Polls close in Brazilian presidential election
Polls have closed in the Brazilian presidential run-off that pits an incumbent vowing to safeguard conservative Christian values against a former president promising to return the country to a more prosperous past.
The run-off shaped up as a close contest between President Jair Bolsonaro and his political nemesis, former president Luiz Inacio Lula da Silva. Both are well-known, divisive political figures who stir passion as much as loathing.
The vote will determine if the world’s fourth-largest democracy stays on the same course of far-right politics or returns a leftist to the top job — and, in the latter case, whether Mr Bolsonaro will accept defeat.
There were multiple reports of what critics said appeared to be attempts to suppress turnout of Lula voters.
Polling stations in the capital, Brasilia, were already crowded by morning and, at one of them, retired government worker Luiz Carlos Gomes said he would vote for Mr Da Silva.
“He’s the best for the poor, especially in the countryside,” said Mr Gomes, 65, who hails from Maranhao state in the poor north-east region. “We were always starving before him.”
Because the vote is conducted electronically, the final result is usually available within hours after voting stations close in late afternoon. Most opinion polls gave a lead to Mr da Silva, universally known as Lula, though political analysts agreed the race grew increasingly tight in recent weeks.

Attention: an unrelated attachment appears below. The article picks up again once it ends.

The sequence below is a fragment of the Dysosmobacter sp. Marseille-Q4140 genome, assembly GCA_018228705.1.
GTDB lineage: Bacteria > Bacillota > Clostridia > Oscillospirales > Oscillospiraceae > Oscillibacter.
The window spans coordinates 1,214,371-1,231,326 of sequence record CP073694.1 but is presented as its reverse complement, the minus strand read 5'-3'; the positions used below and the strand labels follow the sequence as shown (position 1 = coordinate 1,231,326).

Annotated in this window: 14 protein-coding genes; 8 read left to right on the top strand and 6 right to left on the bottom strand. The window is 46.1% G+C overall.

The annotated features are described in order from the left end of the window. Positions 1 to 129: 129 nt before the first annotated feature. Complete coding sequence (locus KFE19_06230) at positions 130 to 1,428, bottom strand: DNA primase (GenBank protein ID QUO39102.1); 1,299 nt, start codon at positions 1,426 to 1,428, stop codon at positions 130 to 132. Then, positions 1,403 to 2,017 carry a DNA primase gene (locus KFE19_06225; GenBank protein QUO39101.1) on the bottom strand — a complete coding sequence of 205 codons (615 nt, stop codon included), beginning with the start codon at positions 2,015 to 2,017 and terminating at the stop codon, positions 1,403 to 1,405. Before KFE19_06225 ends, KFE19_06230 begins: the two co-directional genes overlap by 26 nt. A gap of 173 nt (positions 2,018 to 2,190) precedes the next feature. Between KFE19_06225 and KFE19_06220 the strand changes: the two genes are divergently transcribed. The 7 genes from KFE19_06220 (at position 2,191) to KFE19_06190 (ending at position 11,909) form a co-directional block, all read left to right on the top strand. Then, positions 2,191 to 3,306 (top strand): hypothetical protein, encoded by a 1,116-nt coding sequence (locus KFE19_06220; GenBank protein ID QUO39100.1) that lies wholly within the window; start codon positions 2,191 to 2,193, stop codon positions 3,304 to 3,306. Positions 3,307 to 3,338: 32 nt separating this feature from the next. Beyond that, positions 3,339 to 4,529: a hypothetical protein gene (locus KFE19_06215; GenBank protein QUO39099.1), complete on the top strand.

For months, it appeared that Mr Da Silva was heading for an easy victory as he kindled nostalgia for his 2003-2010 presidency, when Brazil’s economy was booming and welfare helped tens of millions join the middle class.
But while he topped the October 2 first-round elections with 48% of the vote, Mr Bolsonaro was a strong second at 43%, showing opinion polls significantly underestimated his popularity. Many Brazilians support Mr Bolsonaro’s defence of conservative social values and he has shored up support with vast government spending.
Candidates in Brazil who top the first round tend to win the run-off. But political scientist Rodrigo Prando said this campaign is so atypical that a Bolsonaro win could not be ruled out.
More than 150 million Brazilians are eligible to vote, yet about 20% of the electorate abstained in the first round. Both Mr da Silva and Mr Bolsonaro have focused efforts on driving turnout.
The electoral authority prohibited any federal highway police operations from affecting voters’ passage on public transport.
Still, there were multiple reports of checkpoints and traffic stops. Television network Globo reported more than 500 stops, half of which were in the north-east region, a Workers’ Party stronghold. The party filed a request for the arrest of the highway police’s director, and demanded the region’s polls remain open later.
Human Rights Watch, an international non-profit organisation, said in a statement it was “very concerned” about the reports.
Speaking to reporters in Brasilia, the electoral authority’s president Alexandre de Moraes said the police force’s director had provided clarification that no stop lasted over 15 minutes, turnout was not affected and polls would close at 5pm local time, as scheduled.
“(Stops) were made in accordance with traffic laws and that stalled some voters, but all arrived to their voting places. No bus returned to its point of origin,” said Mr De Moraes, adding that all traffic stops have since been suspended.
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